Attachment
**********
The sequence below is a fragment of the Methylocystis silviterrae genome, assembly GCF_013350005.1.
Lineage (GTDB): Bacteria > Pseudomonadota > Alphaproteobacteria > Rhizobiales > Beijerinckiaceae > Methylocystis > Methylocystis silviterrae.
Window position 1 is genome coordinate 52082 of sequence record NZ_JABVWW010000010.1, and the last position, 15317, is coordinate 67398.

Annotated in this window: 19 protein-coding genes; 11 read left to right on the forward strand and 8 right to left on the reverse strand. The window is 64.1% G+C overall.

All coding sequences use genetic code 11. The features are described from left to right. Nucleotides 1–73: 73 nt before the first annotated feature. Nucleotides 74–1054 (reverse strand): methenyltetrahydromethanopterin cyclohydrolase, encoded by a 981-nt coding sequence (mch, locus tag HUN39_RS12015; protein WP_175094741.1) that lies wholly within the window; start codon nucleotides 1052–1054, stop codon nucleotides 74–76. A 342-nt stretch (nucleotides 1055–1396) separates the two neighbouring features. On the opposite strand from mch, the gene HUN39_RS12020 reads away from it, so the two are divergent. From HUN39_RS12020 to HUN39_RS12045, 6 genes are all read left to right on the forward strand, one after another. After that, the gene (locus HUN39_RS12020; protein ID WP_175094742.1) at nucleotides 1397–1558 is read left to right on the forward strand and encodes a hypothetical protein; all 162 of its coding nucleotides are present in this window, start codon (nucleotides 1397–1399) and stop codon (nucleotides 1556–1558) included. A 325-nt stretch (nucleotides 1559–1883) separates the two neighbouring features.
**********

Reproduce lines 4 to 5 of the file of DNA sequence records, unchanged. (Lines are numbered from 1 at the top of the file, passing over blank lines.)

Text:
Annotated in this window: 19 protein-coding genes; 11 read left to right on the forward strand and 8 right to left on the reverse strand. The window is 64.1% G+C overall.

All coding sequences use genetic code 11. The features are described from left to right. Nucleotides 1–73: 73 nt before the first annotated feature. Nucleotides 74–1054 (reverse strand): methenyltetrahydromethanopterin cyclohydrolase, encoded by a 981-nt coding sequence (mch, locus tag HUN39_RS12015; protein WP_175094741.1) that lies wholly within the window; start codon nucleotides 1052–1054, stop codon nucleotides 74–76. A 342-nt stretch (nucleotides 1055–1396) separates the two neighbouring features. On the opposite strand from mch, the gene HUN39_RS12020 reads away from it, so the two are divergent. From HUN39_RS12020 to HUN39_RS12045, 6 genes are all read left to right on the forward strand, one after another. After that, the gene (locus HUN39_RS12020; protein ID WP_175094742.1) at nucleotides 1397–1558 is read left to right on the forward strand and encodes a hypothetical protein; all 162 of its coding nucleotides are present in this window, start codon (nucleotides 1397–1399) and stop codon (nucleotides 1556–1558) included. A 325-nt stretch (nucleotides 1559–1883) separates the two neighbouring features.